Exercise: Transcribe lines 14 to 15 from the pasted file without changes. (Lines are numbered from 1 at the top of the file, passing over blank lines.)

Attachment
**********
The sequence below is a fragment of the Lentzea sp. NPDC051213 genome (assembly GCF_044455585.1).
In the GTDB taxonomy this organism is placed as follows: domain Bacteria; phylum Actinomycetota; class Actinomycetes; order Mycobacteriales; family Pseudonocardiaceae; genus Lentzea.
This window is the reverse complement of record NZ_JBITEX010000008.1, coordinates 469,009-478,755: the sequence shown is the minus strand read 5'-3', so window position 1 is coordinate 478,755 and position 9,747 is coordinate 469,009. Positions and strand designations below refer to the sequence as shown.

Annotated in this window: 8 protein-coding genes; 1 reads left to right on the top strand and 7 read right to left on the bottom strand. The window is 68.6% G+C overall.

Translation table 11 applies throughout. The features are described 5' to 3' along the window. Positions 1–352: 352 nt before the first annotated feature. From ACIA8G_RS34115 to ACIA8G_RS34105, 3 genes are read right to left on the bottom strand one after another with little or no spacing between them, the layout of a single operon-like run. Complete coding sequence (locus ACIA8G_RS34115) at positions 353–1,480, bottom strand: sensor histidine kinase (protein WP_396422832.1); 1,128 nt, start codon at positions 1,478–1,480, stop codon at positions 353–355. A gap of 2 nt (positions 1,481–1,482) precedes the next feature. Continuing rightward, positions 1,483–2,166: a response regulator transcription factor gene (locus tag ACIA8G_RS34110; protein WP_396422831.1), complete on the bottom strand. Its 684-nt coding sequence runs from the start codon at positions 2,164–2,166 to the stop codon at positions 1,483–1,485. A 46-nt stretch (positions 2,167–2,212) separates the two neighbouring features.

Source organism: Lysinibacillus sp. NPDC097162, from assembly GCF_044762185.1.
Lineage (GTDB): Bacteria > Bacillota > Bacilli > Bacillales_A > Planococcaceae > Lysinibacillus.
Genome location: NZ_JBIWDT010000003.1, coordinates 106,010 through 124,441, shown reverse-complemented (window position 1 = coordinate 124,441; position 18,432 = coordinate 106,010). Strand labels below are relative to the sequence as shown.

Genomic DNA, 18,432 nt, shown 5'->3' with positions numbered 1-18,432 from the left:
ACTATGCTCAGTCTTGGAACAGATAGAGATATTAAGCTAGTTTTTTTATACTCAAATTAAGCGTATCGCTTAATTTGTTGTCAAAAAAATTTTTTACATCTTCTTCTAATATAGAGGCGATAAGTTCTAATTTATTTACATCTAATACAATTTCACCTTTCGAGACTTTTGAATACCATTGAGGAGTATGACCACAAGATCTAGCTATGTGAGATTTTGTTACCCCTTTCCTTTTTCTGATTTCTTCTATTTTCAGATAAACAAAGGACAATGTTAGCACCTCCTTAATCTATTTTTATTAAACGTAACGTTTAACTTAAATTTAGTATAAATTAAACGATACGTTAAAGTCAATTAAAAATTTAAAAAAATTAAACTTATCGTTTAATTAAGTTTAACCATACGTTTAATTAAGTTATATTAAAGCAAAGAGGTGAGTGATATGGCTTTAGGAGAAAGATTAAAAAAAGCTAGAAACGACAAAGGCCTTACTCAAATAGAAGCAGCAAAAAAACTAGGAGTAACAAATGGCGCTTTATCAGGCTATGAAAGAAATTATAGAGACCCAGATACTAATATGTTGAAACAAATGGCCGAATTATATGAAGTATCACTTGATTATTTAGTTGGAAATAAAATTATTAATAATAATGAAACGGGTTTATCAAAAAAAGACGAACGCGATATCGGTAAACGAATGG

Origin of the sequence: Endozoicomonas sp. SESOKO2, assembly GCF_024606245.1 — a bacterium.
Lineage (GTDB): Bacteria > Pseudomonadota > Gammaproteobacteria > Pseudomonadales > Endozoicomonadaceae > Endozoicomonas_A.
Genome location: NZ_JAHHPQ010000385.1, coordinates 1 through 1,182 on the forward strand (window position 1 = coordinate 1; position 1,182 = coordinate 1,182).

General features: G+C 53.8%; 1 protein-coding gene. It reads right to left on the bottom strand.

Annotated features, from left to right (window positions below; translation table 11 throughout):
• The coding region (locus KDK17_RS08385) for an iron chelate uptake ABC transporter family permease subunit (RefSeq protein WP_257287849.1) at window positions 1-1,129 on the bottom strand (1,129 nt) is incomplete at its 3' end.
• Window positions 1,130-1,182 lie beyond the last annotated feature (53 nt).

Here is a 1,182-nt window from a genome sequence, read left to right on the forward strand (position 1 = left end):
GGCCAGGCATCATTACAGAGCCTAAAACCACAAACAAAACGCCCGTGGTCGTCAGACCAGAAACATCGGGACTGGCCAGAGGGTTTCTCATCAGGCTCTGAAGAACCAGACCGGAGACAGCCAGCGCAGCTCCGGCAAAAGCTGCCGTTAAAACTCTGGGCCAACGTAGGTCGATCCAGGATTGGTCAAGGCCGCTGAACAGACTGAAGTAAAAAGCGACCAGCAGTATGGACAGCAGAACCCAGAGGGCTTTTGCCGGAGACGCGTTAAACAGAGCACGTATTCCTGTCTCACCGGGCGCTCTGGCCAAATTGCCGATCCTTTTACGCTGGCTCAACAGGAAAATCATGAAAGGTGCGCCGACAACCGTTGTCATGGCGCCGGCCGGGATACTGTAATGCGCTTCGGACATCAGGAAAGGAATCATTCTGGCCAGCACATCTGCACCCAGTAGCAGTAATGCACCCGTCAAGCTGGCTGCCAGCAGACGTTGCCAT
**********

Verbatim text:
General features: G+C 53.8%; 1 protein-coding gene. It reads right to left on the bottom strand.

Annotated features, from left to right (window positions below; translation table 11 throughout):